Subversion of interleukin-1-mediated host defence by a nasal carrier strain of Staphylococcus aureus
Abbreviated Journal Title
bacteria; bacterial immunity; cytokines; innate immunity; ANTIMICROBIAL ACTIVITY; ESCHERICHIA-COLI; GROWTH; COLONIZATION; ENHANCEMENT; SECRETIONS; IL-1-BETA; Immunology
P>Staphylococcus aureus, a major source of nosocomial and community-acquired infections, has a nasal carriage rate exceeding 25% in the human population. To elucidate host-pathogen interactions pertaining to nasal carriage, we examined the role of interleukin-1 (IL-1) in the colonization of human nasal epithelial cells (NEC) by a nasal carrier strain and a non-carrier strain of S. aureus. Using an organotypic model of the nasal epithelium, we observed that inoculation with a non-carrier strain of S. aureus induced production of IL-1 from NEC, but the expression of this cytokine was significantly reduced when NEC were inoculated with a carrier strain. Moreover, both IL-1 alpha and IL-1 beta significantly decreased the growth of the nasal carrier strain of S. aureus (P < 0 center dot 001, n = 17 to n = 25); however the growth of the non-carrier strain was unaffected. Interestingly, it was found that several nasal carrier strains of S. aureus form quorum-dependent biofilms, which can be partially inhibited when preincubated with IL-1 alpha. Taken together these data suggest that, although nasal carrier strains of S. aureus are sensitive to IL-1, they display a significant colonization advantage by both preventing the host from expressing IL-1 and elaborating a protective biofilm.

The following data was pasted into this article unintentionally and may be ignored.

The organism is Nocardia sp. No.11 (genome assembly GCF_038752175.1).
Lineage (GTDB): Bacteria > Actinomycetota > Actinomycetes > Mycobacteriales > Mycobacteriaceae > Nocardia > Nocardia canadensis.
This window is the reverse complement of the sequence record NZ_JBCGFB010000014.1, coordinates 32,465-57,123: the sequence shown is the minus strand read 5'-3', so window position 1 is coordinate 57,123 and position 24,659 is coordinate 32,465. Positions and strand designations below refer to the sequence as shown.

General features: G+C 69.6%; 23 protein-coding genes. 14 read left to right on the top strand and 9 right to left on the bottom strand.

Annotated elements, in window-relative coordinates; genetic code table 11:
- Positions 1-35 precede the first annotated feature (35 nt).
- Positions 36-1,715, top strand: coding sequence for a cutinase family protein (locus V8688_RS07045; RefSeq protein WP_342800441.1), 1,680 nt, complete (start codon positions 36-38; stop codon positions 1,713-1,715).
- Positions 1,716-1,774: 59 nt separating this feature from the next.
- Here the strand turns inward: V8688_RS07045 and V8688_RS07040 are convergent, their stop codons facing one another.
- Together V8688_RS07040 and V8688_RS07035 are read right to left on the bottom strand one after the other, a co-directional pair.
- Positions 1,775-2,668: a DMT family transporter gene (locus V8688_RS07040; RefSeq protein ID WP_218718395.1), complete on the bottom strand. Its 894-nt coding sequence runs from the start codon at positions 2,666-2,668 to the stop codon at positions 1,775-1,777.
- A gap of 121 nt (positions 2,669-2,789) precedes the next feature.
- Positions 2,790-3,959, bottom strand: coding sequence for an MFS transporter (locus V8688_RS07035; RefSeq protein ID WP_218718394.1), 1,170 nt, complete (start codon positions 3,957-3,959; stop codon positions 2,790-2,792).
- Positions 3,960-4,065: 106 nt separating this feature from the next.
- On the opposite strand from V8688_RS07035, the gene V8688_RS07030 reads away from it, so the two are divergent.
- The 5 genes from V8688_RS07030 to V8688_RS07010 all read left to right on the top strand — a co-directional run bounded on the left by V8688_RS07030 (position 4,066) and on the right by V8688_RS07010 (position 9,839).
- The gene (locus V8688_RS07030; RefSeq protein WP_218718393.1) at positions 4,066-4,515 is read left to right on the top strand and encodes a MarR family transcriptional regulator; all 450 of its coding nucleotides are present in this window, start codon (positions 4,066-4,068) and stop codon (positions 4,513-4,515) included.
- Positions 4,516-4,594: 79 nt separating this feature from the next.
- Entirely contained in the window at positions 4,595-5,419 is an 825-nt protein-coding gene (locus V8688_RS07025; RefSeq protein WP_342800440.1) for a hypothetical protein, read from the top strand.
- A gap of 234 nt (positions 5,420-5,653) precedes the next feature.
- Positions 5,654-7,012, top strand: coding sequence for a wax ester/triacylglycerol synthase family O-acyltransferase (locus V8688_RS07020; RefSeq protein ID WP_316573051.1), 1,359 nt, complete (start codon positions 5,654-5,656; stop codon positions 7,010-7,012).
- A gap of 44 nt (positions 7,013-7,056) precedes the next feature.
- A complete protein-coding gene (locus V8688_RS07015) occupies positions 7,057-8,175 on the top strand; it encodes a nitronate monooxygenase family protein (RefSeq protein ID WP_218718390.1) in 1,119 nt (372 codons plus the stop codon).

"Subversion of interleukin-1-mediated host defence by a nasal carrier strain of Staphylococcus aureus" (2009). Faculty Bibliography 2000s. 2026.